The problem with California's death penalty is that liberals have made it so inefficient/expensive that it's almost impossible to execute someone in California. You're more likely to win the lottery and be hit by lightening than be executed the California correctional system. That being said, it does execute legitimately guilty people because of that process. Actual dangerous people, not a black man who whistled at a white woman in 1986. So I'm indifferent into whether it passes or not. But I'm for ditching it because of the asinine amount of money spent on the process. So, long story short, you win, liberals....and you've probably made California a better place because of it.


3 strikes needs to go. Prison is for violent societal rejects.
 
2012-11-06 02:33:30 PM

Jim_Callahan: Philip Francis Queeg: Tell us how many innocent people is it acceptable to execute in your opinion? Do you hold the innocence projects to a higher standards than the courts?

I hold them to roughly the same standards as the courts. If you tried to accuse someone of defrauding you twenty years ago, asked the court to ignore the entire body of contemporary documents on the transaction except for one, and then held up the fact that there was some coffee spilled on a two-decade-old receipt as proof positive that you'd been defrauded despite encyclopedias worth of affidavits, other evidence, etc that the contract was executed without a hitch... you'd be laughed out of court.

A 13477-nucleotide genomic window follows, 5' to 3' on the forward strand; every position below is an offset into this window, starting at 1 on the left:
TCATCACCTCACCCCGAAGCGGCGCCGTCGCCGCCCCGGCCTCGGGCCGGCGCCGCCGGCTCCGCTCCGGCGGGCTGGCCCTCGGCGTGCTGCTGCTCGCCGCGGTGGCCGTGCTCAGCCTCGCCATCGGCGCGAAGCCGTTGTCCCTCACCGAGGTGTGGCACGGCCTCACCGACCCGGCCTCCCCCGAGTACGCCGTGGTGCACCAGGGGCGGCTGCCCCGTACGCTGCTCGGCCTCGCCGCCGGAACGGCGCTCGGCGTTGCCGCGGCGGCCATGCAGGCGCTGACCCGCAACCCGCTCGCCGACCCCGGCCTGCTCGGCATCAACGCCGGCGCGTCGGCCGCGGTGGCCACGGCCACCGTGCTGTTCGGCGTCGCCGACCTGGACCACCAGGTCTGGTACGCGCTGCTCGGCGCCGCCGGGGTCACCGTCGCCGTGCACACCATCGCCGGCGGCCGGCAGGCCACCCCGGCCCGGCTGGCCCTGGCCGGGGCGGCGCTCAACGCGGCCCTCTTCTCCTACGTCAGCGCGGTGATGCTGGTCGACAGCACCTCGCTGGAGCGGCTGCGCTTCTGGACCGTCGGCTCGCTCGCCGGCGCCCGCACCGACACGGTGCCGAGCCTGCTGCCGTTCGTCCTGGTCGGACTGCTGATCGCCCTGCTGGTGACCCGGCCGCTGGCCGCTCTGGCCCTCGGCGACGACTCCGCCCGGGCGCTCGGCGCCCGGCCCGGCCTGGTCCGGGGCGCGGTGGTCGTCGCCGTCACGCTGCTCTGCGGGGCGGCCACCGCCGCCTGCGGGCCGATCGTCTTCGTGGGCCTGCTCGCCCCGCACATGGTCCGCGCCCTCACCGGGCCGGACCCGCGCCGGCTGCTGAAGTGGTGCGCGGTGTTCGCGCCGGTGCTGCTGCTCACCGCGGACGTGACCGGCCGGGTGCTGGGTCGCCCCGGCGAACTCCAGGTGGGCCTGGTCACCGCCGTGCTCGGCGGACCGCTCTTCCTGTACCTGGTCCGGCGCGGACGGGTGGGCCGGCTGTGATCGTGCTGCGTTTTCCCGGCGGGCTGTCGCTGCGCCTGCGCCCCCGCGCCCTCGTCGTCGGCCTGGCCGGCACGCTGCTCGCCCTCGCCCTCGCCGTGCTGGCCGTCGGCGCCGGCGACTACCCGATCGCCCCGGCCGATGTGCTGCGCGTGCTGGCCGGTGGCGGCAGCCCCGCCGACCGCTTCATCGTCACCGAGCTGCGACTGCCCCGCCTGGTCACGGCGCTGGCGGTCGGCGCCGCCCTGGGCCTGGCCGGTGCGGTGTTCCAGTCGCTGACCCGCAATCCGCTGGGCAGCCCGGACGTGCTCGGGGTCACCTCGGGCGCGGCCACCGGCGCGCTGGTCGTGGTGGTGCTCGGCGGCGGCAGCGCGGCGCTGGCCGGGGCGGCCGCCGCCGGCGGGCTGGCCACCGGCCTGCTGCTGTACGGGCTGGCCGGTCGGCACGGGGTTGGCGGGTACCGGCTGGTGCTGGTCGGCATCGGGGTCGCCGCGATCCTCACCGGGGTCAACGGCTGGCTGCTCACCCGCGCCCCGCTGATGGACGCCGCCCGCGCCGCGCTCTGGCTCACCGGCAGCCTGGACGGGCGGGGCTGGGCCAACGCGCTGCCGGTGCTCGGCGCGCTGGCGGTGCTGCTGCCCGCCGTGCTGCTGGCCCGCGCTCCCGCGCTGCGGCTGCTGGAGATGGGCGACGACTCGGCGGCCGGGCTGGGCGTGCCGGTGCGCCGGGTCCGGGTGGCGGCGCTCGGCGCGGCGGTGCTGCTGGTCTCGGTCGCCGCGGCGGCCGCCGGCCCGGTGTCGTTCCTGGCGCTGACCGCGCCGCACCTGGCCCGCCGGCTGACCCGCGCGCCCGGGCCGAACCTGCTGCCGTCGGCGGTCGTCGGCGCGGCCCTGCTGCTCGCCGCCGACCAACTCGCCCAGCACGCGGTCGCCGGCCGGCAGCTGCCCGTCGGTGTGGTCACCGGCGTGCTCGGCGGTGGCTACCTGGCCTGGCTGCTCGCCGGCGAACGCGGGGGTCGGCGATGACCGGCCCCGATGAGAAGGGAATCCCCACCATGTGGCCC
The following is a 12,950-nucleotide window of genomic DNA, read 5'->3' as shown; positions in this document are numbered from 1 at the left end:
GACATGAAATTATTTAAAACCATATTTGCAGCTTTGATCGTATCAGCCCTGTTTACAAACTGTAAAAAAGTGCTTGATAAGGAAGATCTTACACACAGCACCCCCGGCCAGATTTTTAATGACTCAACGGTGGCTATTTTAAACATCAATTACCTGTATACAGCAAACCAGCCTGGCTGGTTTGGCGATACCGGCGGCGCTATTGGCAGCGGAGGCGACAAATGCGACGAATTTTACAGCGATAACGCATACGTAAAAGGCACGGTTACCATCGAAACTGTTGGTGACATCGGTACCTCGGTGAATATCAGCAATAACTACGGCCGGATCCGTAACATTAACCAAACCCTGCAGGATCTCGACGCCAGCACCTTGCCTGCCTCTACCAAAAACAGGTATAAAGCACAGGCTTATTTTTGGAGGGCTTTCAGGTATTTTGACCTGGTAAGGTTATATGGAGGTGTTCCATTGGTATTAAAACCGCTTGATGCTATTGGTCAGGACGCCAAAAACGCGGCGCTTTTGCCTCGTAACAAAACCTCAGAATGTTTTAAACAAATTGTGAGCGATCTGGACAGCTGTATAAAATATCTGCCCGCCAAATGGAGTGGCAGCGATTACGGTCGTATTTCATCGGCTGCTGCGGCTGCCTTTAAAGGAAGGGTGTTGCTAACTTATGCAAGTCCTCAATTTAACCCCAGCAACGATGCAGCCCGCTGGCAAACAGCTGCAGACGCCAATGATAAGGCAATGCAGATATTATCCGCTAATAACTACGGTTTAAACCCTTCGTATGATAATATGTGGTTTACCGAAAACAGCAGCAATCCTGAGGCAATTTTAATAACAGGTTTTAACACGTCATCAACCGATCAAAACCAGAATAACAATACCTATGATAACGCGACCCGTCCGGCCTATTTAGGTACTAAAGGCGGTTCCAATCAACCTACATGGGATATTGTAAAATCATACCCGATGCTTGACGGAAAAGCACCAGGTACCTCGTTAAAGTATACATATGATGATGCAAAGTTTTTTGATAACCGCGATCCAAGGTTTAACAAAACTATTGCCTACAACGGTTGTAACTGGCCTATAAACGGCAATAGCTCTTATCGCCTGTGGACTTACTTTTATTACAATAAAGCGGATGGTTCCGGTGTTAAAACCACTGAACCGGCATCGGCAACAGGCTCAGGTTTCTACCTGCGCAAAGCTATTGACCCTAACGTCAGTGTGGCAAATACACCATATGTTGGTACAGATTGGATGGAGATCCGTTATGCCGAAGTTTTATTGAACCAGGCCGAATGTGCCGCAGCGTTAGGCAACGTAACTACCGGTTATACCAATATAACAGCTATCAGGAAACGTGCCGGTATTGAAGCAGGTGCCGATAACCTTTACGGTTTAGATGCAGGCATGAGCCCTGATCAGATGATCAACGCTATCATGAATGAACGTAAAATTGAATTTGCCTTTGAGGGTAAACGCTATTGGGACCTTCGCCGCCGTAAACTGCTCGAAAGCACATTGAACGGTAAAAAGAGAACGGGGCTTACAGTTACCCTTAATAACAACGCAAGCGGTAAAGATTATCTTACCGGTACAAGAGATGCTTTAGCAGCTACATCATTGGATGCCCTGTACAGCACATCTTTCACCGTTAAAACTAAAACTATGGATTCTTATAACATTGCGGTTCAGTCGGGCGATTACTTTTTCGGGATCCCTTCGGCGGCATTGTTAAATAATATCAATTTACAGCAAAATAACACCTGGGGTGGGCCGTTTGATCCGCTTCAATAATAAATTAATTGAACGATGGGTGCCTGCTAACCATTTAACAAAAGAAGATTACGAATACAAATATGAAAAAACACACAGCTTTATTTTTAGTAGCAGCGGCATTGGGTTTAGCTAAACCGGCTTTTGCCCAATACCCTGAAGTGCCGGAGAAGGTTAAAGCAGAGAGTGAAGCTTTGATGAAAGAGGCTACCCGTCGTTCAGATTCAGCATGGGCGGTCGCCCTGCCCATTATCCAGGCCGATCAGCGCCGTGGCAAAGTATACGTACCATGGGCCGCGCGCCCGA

That's more or less what most of the innocence projects claims amount to, nit-picking some single piece of evidence not in itself particularly meaningful among a larger body of evidence and then claiming that their guy was railroaded, generally after he's been executed and the DoJ is under direction not to waste state money disputing the claims. The favorite line of reasoning is that a lack of DNA evidence means a lack of any evidence, a claim specifically designed to exploit scientific illiteracy in their audience.

Not that their work on actual, current cases is bad, that's actually quite helpful. It's just their claims about false conviction rates that are pulled from the ass.